In the years since the TLC Group’s leveraged buyout, African American entrepreneurs have continued to access financing and build wealth, unlock value from their businesses, and develop their companies’ vision. Several black-owned companies now generate revenues of $1 billion or more (see sidebar, The Billion-Dollar Club). Despite these gains, most think there is still a long way to go in accessing capital. And many of today’s entrepreneurs, inspired by the example of Lewis and many others, continue the fight to open new doors of opportunity.
Along with her two adult daughters, Leslie and Christina, Loida is focused on preserving the legacy of her late husband. In 1994, a best-selling book about his life, Why Should White Guys Have All the Fun? (John Wiley; $18.95) was published; it continues to be a must-read for entrepreneurs and deal makers. Through the Reginald F. Lewis Foundation, Loida supports a number of educational and civic causes including the Reginald F.Â Lewis Museum of Maryland African American History & Culture in Baltimore. And hundreds of students study in the Reginald F. Lewis International Law Center on the campus of Harvard Law School, an institution he gave a gift of $3 million. “She has kept his personal legacy alive,â€ says Savage. “It’s important, particularly for our young people, to know that people like him existed.â€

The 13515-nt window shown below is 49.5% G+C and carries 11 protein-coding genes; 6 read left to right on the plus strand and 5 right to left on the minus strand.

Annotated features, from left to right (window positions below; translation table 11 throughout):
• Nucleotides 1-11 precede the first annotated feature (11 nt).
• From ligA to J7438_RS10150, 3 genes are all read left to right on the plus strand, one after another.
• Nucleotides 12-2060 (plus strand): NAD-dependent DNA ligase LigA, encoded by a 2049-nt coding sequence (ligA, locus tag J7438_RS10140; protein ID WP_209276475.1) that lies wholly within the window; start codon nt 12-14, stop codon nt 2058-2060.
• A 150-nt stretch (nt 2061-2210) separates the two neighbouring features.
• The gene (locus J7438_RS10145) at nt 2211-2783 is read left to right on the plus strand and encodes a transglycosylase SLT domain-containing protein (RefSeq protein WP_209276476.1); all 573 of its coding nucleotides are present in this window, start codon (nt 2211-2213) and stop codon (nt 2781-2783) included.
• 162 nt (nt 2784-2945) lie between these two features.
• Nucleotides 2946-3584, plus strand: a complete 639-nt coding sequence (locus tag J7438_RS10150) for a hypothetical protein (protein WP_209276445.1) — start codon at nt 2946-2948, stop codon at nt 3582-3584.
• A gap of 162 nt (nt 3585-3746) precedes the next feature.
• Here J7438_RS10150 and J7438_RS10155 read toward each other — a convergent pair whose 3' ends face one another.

So 25 years after Lewis’s historic deal, his example continues to resonate. He showed that success requires a lifetime of preparation: honing skills, developing relationships, overcoming failure. He was tough, to some difficult to work with. But his goal was to compete at the highest levels of finance, and he did. In so doing, he’s helped inspire a generation of entrepreneurs to keep moving forward, no matter what.